Tuna is a saltwater fish with a nearly global distribution that varies greatly in size between species. The largest tuna species is the bluefin, which has been caught weighing up to 1,496 lbs. Tuna is typically sold in large, thick steaks. The meat is firm and can hold up well to many forms of cooking, including grilling and smoking. Smoking tuna requires a smoker, although people occasionally attempt to simulate the flavor by grilling with wood chunks. "Coastal Living" recommends smoking the tuna steaks with cherry wood.
Soak the wood for at least 30 minutes. Place the steaks in a large plastic zip-top bag along with the water, salt, brown sugar, bay leaves and lemon juice. Chill the bag, sealed, for three hours. Occasionally turn the bag.
Remove the steaks from the bags and pat them dry. Allow them to air dry for around 30 minutes. Brush the tuna steaks with vegetable oil and pat them with the pepper on both sides to form a thin layer.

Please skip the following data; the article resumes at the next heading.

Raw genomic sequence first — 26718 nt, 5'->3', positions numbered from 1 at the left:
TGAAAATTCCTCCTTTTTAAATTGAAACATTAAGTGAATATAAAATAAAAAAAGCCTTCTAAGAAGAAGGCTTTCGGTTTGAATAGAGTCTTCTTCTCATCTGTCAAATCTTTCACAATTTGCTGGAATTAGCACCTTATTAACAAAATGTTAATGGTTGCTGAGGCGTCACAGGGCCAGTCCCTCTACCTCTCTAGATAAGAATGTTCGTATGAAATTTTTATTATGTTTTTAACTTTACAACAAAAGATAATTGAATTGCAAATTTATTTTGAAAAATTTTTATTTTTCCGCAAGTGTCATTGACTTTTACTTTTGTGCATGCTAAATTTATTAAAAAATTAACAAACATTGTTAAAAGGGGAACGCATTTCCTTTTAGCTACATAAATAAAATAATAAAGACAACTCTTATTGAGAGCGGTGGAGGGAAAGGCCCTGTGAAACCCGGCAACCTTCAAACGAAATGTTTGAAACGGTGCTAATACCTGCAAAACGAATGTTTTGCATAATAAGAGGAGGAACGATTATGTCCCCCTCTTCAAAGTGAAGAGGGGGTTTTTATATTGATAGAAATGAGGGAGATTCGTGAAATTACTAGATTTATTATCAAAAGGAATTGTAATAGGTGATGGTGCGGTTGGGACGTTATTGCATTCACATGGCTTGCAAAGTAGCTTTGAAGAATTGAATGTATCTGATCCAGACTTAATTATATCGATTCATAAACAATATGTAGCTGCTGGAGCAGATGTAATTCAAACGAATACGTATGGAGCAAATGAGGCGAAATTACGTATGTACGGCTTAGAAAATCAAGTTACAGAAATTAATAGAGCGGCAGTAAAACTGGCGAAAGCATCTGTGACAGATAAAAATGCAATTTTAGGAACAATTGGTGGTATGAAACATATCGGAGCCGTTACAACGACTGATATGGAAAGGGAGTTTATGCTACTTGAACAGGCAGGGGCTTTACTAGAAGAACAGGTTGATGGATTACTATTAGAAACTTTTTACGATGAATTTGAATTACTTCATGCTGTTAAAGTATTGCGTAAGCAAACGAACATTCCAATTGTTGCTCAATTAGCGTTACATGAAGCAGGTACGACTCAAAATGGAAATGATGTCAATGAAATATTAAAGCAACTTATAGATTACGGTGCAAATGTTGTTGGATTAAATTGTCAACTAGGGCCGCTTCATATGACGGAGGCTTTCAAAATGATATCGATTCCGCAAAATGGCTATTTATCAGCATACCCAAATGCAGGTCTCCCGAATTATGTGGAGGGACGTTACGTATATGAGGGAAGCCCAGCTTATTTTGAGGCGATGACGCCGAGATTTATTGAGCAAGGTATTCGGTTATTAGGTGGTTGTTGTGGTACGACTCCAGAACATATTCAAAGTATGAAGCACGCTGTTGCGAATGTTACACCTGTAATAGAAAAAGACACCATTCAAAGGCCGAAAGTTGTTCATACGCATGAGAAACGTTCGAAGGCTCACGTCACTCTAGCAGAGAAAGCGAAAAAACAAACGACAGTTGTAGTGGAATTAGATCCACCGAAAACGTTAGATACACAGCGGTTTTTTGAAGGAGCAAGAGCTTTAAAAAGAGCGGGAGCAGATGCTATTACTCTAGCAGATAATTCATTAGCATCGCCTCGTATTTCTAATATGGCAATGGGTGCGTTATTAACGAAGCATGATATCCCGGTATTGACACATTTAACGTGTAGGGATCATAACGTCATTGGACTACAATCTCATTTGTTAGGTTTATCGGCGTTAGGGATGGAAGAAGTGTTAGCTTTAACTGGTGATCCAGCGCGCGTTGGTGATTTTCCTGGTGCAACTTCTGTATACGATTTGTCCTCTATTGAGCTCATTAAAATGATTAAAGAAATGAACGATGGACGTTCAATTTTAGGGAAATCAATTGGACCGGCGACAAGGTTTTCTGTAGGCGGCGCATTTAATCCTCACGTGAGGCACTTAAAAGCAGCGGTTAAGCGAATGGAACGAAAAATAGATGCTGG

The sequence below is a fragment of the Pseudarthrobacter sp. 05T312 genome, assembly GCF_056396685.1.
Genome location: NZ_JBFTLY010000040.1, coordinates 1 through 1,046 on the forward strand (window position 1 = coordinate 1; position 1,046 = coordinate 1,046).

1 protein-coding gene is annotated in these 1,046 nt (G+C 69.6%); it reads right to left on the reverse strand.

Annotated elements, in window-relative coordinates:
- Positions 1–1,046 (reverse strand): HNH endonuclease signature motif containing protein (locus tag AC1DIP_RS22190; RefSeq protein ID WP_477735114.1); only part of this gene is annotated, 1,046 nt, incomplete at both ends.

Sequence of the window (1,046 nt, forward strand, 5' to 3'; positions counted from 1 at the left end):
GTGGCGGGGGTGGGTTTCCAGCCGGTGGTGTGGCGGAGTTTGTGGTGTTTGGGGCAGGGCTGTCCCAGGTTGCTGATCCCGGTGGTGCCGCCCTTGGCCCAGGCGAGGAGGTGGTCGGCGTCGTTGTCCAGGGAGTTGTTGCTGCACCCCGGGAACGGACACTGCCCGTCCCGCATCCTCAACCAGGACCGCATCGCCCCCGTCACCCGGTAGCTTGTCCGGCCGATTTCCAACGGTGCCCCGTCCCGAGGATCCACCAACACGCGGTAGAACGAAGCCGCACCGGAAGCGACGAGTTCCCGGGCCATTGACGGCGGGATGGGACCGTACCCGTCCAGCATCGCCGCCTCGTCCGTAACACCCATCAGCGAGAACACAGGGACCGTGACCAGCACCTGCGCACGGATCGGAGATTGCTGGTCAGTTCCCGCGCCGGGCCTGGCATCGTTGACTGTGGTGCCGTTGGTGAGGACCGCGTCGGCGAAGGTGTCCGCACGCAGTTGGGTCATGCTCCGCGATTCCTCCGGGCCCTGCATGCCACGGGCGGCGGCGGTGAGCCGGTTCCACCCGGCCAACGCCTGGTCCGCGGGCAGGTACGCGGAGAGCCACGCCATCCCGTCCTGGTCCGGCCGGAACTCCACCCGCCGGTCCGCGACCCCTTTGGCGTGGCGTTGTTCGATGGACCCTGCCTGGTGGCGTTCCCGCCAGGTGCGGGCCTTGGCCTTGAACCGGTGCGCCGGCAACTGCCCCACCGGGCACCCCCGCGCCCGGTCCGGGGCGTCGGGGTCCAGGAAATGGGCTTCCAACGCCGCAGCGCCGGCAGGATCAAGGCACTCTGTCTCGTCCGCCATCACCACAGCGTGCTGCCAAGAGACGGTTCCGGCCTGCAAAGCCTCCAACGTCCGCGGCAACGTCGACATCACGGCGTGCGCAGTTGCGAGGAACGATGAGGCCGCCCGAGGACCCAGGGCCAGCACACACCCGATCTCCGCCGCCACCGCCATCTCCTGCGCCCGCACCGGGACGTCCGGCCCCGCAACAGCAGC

Light a fire in the smoker and allow it to burn for about 20 minutes. Drain the wood chunks and place them directly on the coals. Pour the wine the water pan and place that inside the smoker. Spray the rack with cooking spray to prevent sticking and place the tuna on the upper rack. Allow the tuna to cook for three to four hours, until the meat flakes with a fork.
The Best Way to Smoke Yellowtail
How to Sear Two Inch Thick Wild Ahi Tuna
Substitutes for a Tuna Steak
How to Cook Walleye by Broiling
How to BBQ Salmon Fillets
How to Cook Kobe Steaks
How to Pan-Sear Swordfish
How to Cook Pan Fried Deer Tenderloin
How to Use Wood Chips in a Smoker
How to Cook Steak on a Baking Sheet
How to Smoke Catfish
How to Cook Bacon-Wrapped Beef Chuck ...
How to Tenderize Jerky
How to Broil Filet Mignon Wrapped in ...
How to Cook Moose Steaks
How to Grill Tuna Steak
How to Smoke a Brisket & Finish it in ...
How to BBQ Ribs on a Smoker
How to Cook Stuffed Tilapia
How to Brine a Smoked Beef Brisket
Jonathan Thompson is a personal trainer certified through the American Council on Exercise and has extensive experience working with clients as well as teaching. Thompson holds specializations in longevity nutrition and muscle management for runners. He began writing in 2004.